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In Other News:

• Prop. D, the city’s sales-tax increase/financial reform measure, has jumped over another obstacle: yesterday, it survived a second legal attack.

In other Prop. D news: Voters might wonder how much the city will save on retiree health care if the measure passes. They won’t get an answer: the city says the savings could be between $1 — yes, one dollar — and $42 million a year, but it doesn’t look like there will be a better answer out there before the election. That could hurt Prop. D’s supporters, who are already facing an uphill climb.


Join thousands of San Diegans who get the day’s news in their inboxes every morning. Get the Morning Report now.

• Prop D. foes say city officials can’t be trusted. So it seemed like a good idea for us to fact-check a statement by the mayor, who said the city has cut 1,400 positions and, since 2006, cut $300 million from the budget. Is he right? We’ve reached a verdict.

• San Diego schools are preparing to dip into their reserve monies, potentially making the emergency fund become about as thin as a piece of Kleenex, unless the governor signs a bill.

• As we told you yesterday, a NYT story reported that taxpayers in several cities are on the hook for millions of dollars in debt for stadiums that have been abandoned and in some cases don’t even exist anymore. Isn’t that silly? It couldn’t happen here, right? Well, funny story: local taxpayers are still paying for 1996’s renovations at the football stadium, and there’s a lot more to pay off even as there’s talk of building a new stadium.

• It’s one of the top-billed matchups on the local ballot in November: Ron Roberts, the longtime Republican county supervisor, vs. Stephen Whitburn, the Democrat who’s out to break the GOP’s chokehold at the County Administration Center.

Whitburn kicked off his campaign yesterday at a press conference in front of a crowd. Well, maybe it was more of a gathering: Only about 30 people showed up, fewer than Whitburn expected, and just two reporters made an appearance. There were more cameras and almost as many people at a nearby wedding party.

• Our video series San Diego Explained takes a look at teacher layoffs: How come a pink slip doesn’t necessarily mean a teacher won’t have a job?

• The spotlights are on, the audience is hushed and the orchestra is ready. Tune in to our site later today as we open the curtains on the Behind the Scene arts blog.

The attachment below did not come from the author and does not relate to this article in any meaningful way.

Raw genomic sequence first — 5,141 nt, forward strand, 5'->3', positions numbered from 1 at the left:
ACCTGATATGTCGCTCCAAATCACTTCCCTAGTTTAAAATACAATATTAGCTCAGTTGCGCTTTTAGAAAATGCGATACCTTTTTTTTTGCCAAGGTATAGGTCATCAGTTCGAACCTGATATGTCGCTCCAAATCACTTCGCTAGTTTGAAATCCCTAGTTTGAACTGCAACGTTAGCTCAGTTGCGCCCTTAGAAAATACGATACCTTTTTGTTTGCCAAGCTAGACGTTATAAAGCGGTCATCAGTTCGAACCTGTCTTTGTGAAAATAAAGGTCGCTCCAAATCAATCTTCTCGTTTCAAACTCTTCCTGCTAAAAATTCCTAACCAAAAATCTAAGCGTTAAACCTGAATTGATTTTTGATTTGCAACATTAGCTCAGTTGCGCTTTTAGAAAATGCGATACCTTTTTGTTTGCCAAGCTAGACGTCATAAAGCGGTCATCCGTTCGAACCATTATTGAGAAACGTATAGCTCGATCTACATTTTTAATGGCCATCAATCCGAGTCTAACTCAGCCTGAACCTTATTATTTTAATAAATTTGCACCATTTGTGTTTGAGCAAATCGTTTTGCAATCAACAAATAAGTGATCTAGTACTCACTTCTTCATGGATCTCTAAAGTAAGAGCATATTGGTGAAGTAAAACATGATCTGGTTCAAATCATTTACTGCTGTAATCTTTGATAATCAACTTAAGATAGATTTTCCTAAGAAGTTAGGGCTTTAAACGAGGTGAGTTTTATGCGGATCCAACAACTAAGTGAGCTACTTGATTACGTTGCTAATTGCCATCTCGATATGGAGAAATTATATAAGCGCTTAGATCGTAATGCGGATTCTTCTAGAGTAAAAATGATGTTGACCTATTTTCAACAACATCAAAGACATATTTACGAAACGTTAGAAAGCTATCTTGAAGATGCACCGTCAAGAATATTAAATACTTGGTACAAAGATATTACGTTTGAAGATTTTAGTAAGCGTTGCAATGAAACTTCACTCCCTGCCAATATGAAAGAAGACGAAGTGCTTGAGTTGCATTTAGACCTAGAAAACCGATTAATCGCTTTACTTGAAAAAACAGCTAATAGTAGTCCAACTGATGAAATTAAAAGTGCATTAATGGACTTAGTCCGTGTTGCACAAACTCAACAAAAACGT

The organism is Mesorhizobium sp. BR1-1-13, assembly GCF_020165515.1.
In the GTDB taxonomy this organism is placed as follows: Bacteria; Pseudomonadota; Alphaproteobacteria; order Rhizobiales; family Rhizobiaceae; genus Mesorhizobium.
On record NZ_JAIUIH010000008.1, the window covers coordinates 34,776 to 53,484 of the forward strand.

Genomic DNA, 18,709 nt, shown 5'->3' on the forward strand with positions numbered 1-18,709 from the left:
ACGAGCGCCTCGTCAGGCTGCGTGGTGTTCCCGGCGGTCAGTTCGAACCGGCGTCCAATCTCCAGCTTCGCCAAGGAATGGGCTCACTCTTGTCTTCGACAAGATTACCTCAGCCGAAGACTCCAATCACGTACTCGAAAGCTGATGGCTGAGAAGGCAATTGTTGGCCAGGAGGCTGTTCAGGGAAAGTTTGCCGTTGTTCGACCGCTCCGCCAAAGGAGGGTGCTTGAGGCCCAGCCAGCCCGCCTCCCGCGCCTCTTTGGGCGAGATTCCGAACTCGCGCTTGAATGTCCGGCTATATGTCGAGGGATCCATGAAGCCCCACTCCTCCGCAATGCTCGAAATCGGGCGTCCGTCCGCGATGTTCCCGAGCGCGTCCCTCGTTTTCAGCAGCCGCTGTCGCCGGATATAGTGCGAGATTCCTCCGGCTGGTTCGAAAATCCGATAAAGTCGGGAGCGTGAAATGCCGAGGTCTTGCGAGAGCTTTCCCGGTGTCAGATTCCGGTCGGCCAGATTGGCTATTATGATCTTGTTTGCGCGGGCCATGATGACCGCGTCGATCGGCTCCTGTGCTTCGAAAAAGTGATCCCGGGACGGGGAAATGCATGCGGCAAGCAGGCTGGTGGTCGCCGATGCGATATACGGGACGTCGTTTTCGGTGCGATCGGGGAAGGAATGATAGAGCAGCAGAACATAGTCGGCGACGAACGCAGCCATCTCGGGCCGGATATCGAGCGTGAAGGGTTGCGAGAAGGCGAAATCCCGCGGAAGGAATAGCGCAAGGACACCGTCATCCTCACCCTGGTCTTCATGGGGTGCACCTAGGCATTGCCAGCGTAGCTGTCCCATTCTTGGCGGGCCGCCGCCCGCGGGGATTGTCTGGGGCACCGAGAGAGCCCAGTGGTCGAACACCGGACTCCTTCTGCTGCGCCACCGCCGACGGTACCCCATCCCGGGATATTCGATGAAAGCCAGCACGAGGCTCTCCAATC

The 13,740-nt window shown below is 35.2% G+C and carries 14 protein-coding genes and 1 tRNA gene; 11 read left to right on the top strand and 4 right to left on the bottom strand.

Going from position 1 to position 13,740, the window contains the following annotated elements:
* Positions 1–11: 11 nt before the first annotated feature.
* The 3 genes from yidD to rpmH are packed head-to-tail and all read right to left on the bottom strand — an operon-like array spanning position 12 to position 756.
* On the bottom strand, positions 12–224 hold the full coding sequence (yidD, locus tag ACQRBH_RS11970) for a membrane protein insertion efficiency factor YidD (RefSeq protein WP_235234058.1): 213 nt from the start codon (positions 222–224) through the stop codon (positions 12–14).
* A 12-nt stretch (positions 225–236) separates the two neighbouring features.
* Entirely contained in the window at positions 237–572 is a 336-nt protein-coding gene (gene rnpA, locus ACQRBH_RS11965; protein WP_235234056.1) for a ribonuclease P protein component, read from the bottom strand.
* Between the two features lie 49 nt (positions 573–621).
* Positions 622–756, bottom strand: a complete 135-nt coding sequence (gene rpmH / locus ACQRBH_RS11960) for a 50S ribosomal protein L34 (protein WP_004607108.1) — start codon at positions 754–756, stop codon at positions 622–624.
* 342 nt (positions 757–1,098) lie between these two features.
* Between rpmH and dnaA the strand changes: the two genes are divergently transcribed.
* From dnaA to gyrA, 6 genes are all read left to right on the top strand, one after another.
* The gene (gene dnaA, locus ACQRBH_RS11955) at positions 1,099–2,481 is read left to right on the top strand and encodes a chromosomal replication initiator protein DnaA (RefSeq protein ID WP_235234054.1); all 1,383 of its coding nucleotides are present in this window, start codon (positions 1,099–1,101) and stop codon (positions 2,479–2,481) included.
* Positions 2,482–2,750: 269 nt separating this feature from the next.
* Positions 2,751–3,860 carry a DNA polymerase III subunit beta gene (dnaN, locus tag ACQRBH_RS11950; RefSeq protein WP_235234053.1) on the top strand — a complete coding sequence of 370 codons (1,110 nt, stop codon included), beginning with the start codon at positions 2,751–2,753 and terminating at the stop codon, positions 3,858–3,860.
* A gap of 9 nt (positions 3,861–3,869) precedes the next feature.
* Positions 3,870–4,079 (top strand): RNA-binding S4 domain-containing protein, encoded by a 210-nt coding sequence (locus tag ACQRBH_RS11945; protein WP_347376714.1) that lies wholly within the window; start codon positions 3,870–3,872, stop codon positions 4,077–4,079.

Our staffers and contributors will highlight the happenings in the local arts world, spark conversations and tell the stories of those who create and appreciate art and music.

At the same time, the blog will reflect our mission to shine a light on what works (and what doesn’t) to help San Diego become a better place.

If you prefer to receive our new arts coverage in email, sign up to receive our weekly arts email, which starts Tuesday, September 14.

Elsewhere:

• High-profile City Council candidate Lorie Zapf’s mortgage is in the clear: CityBeat says county records show that she’s no longer in default on her home loan.

This became an issue in the campaign because Zapf has been a proponent of financial responsibility. CityBeat, which has hammered Zapf about it, wonders how the mortgage is getting paid since her company has been dissolved.

• Disgraced former congressman Randy “Duke” Cunningham wrote a judge from prison complaining that the IRS is after his life savings, the U-T reports.

• We’ve been asking you for ideas from other cities — like rent-a-bike kiosks in Minneapolis — that might work here.

I came across one yesterday: a North Carolina restaurant that’s sick of loud children has posted a sign banning “screaming” and “crying.” Business is up. What a great idea! Let’s post that sign at restaurants here. We could really make a … oh wait. The sign also bans “whining.”

Never mind.

— RANDY DOTINGA

Randy Dotinga

Randy Dotinga is a freelance contributor to Voice of San Diego. Please contact him directly at randydotinga@gmail.com...

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